After the Storm: Insights for Handling the Physical and Emotional Toll of a Disaster

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On Good Friday in 2009, just before we had our regular CSA pickup, a tornado hit the farm, taking with it all four of our high tunnels (lots of plastic and metal!). Our flock of sheep were picked up and thrown onto a road fence. Our chicken barn was destroyed, along with many fences and plenty of trees. Our house and lives were miraculously spared.

Just a few days after the March 2020 tornadoes devastated many areas in Tennessee, I was approached to write this essay. My editor thought perhaps after experiencing and recovering from a tornado myself, I might be able to offer some insight to those so recently affected. Despite feeling inadequate, I quickly accepted. When tragedy strikes, the thing we need to know is that it’s all gonna be OK; it just might take a while to be OK again. Here are just a few things it is OK to experience after a disaster.

Photo credit: Ganesh Partheeban via Unsplash

You might be angry.

I’m not proud of this, but a law enforcement officer told me I might have some anger issues after the tornado. He even said I might want to see someone about those issues. He also suggested I get a dumpster to put all my plastic in instead of burning it, because he couldn’t let me do that. This dumpster news didn’t help my aforementioned anger issues. After he left, despite his warning, I considered continuing to burn my plastic and wood due to my said anger. However, I quickly realized getting mommy out of jail would likely not help my boys heal from the tornado any faster. Thank goodness for kids! I didn’t want a dumpster. Dumpsters cost money, and I’d just lost most of the income-producing area of my farm in about 10 seconds. I felt anger at myself for not protecting my family better. Anger at how much needed to be done just to get back to ground zero. Anger at the fact that there are rules to cleaning up. In retrospect, a lot of my anger was actually fear. Fear of what could have been or what might be again and certainly fear of the unknown ahead. It is OK to be angry. Anger can be just enough of a motivator to get you through this tough time. Just manage it and don’t burn any bridges (or plastic).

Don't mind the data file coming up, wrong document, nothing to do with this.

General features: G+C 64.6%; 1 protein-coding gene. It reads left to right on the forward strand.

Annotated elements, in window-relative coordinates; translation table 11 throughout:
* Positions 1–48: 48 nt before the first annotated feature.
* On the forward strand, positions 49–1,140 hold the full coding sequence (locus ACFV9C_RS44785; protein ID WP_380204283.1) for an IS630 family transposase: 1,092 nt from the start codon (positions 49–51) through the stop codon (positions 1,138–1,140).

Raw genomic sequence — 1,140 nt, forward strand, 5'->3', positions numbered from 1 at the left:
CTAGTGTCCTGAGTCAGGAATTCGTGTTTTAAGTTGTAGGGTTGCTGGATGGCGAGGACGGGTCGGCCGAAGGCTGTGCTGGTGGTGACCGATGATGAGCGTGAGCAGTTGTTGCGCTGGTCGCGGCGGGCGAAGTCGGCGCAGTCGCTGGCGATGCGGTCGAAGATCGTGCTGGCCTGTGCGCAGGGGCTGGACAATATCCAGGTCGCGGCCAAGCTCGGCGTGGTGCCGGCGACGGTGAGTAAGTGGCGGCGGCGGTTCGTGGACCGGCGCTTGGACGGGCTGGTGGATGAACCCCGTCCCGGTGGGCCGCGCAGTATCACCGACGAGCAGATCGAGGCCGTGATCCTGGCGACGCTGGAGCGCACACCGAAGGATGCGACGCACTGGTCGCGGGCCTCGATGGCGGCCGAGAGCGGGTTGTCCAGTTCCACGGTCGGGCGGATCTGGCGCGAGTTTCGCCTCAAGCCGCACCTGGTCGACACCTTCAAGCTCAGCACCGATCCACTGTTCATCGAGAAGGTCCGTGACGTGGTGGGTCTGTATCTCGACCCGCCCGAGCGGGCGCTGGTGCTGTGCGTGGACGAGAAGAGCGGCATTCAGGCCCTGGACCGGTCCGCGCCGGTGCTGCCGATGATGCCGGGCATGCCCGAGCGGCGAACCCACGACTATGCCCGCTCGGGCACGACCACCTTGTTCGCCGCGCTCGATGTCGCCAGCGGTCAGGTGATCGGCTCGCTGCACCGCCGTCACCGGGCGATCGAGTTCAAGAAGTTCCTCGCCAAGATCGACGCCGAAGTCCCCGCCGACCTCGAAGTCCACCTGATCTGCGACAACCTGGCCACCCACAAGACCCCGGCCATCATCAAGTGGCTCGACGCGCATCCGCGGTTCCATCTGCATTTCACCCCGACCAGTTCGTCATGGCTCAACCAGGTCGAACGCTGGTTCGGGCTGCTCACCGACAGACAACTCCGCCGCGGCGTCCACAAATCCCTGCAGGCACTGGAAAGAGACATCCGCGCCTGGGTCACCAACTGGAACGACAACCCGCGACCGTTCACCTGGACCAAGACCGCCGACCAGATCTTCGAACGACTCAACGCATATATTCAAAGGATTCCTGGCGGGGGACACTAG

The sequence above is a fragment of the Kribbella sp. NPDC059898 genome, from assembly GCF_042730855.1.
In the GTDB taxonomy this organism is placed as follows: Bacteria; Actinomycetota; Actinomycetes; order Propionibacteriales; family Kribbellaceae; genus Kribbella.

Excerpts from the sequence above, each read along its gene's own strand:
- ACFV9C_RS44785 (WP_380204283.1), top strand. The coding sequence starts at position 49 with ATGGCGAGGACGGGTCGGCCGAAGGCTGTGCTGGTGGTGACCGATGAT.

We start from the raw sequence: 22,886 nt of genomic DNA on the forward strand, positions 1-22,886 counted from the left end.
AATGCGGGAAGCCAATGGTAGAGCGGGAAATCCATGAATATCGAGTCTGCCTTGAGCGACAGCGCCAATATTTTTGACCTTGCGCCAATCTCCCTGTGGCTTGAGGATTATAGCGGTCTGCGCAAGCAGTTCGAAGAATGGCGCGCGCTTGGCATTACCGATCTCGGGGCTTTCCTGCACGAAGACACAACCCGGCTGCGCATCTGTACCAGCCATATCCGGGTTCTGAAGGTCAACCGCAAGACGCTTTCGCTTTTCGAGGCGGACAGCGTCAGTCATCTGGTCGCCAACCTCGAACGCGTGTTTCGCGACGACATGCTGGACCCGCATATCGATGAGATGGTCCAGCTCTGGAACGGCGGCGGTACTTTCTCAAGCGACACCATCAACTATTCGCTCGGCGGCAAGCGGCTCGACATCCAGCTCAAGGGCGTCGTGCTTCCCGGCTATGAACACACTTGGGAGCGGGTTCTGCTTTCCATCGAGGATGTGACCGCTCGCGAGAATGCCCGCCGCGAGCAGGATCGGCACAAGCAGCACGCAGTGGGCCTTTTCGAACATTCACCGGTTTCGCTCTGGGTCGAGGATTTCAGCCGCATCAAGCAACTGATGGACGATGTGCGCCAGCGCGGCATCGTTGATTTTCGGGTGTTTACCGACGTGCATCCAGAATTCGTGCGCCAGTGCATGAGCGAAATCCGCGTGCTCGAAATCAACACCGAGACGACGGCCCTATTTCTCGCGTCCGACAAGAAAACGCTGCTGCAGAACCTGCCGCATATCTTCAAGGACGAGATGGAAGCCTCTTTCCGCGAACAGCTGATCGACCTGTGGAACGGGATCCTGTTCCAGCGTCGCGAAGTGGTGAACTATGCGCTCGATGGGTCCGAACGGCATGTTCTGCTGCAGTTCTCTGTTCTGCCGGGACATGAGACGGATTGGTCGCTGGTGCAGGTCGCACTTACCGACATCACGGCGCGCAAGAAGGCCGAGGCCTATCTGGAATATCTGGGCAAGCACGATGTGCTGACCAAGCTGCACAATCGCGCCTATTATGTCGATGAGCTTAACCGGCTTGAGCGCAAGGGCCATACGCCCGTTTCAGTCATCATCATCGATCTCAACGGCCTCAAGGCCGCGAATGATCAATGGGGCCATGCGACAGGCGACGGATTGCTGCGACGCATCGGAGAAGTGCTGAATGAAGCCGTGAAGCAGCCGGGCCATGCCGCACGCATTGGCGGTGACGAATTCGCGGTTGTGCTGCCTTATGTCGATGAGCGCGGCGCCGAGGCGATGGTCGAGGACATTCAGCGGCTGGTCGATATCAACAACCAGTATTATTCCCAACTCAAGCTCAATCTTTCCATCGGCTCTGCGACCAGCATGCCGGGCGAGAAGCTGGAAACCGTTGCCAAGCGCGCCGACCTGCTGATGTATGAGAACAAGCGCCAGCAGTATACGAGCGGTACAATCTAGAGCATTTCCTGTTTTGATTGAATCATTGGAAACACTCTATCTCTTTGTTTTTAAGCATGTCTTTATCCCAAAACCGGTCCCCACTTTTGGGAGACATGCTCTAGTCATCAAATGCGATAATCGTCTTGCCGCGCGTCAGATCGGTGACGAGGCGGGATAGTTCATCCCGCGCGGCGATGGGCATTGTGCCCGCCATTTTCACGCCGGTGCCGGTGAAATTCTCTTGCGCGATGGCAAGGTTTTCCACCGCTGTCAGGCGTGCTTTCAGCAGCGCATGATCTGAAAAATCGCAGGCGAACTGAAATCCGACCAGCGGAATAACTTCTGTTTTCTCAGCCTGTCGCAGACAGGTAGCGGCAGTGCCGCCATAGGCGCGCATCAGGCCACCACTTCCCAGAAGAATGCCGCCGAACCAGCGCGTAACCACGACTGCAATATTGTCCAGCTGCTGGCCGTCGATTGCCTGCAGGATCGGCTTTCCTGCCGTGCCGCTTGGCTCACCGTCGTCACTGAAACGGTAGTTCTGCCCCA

See more: How You Can Help the Tennessee Tornado Victims

You might not sleep.

I didn’t. Every time I shut my eyes, I relived it. What should I have done differently? How do we prevent this from happening again? Are we going be OK financially? It’s heavy stuff. I’m here to tell you it’s normal. You will eventually sleep soundly again. It’s just going to take some time, so be nice to yourself. Get a good book and a cup of tea, and don’t stress about not sleeping. It will happen in its own good time. Just be gentle with yourself, and be gentle with those around you. Everyone heals from tragedy differently; cut each other some slack.

It will be a milestone.

Oh, I know you don’t want it to be, but it will. Your life will now consist of “before the tornado” and “after the tornado.” Just like other life milestones such as marriage and kids, things are likely to be radically different after the tornado. The way you rebuild. The way you treat emergencies. The way you respond to others. Whether you want it to or not, this experience will change your life in many ways.

My list would not be complete without faith.

Hebrews 11:1 says, “What is faith? It is the confident assurance that what we hope for is going to happen. It is the evidence of things we cannot yet see.” When what lies ahead of you is too big for you to grasp and you feel your hope slipping away, faith kicks in. For me, Jesus is there through every second of it all. Anything good that happens in the midst of the tragedy is from Him. No matter your beliefs, don’t lose your faith.

See more: Tornado Safety Tips

You’ll be amazed by how much you are loved.

People will show up with food, drop in (with food!) and press money into your hands instead of a simple handshake. Letters will arrive in the mail (from people you know and some you don’t) encouraging you, telling you it will be OK for you just like it was for them in their crisis. People will offer to watch your kids (and bring food!). Cleanup days will be organized for you. Farmers, technically your “competition,” will bring a trailer of transplants out of their supplies to help you get your farm jump-started again (or maybe that only applies to us!). Hope will creep in. You will be so surrounded by love and compassion that you will begin to believe that it will be OK. Let these people help. It’s therapeutic for all involved. You need each other now more than ever. It will be OK. 

About the author: Julie Vaughn runs Rocky Glade Farm in Eagleville with her husband and four boys. Read her story about the 2009 Good Friday tornado, here. Learn more about her farm at rockygladefarm.com.

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